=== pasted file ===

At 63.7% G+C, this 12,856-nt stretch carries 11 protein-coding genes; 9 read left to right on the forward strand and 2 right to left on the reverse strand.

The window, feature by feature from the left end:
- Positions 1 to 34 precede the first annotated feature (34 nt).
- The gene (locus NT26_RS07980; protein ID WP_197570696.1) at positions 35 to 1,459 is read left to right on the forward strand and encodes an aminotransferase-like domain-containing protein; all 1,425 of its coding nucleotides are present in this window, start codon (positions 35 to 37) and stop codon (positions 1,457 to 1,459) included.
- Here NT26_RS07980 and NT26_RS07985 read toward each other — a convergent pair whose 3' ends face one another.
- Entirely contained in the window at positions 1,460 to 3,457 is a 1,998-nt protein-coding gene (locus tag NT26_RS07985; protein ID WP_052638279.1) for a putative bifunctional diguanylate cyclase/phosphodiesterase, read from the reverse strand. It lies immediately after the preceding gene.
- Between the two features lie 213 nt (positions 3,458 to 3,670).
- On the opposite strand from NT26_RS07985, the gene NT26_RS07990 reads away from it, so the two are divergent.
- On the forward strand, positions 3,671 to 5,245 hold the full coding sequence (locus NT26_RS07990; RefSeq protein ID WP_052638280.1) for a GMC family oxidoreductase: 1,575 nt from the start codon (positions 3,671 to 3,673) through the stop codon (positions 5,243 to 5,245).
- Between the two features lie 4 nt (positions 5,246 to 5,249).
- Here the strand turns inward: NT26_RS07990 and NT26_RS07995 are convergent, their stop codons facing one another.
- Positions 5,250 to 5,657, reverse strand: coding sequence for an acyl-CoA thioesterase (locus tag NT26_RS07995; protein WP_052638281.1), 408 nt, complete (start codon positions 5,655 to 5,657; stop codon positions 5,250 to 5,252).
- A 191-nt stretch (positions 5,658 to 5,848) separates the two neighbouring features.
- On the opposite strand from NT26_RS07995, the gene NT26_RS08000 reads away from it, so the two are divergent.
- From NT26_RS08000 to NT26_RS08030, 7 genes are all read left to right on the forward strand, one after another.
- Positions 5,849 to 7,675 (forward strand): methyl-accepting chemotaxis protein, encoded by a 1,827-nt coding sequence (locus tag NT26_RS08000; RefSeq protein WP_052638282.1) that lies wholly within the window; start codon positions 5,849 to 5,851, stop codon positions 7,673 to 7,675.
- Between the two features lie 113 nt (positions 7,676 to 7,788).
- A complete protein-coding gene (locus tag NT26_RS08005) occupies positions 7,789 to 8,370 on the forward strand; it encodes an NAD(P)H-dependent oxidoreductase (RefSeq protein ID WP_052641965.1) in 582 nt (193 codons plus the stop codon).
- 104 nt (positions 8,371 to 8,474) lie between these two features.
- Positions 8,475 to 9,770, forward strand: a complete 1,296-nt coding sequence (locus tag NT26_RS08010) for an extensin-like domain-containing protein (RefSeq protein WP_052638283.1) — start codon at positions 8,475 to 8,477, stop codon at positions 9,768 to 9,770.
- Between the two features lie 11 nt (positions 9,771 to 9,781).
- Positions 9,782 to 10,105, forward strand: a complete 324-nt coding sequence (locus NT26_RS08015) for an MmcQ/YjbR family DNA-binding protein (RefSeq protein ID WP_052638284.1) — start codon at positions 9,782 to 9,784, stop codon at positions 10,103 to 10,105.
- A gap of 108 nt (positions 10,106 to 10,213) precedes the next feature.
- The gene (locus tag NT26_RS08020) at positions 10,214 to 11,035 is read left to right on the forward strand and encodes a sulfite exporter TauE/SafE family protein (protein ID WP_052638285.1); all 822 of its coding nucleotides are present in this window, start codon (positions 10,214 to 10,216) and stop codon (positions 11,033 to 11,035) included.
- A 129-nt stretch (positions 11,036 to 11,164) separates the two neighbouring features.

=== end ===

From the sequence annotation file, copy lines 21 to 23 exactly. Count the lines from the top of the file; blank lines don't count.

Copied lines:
- Between the two features lie 11 nt (positions 9,771 to 9,781).
- Positions 9,782 to 10,105, forward strand: a complete 324-nt coding sequence (locus NT26_RS08015) for an MmcQ/YjbR family DNA-binding protein (RefSeq protein ID WP_052638284.1) — start codon at positions 9,782 to 9,784, stop codon at positions 10,103 to 10,105.
- A gap of 108 nt (positions 10,106 to 10,213) precedes the next feature.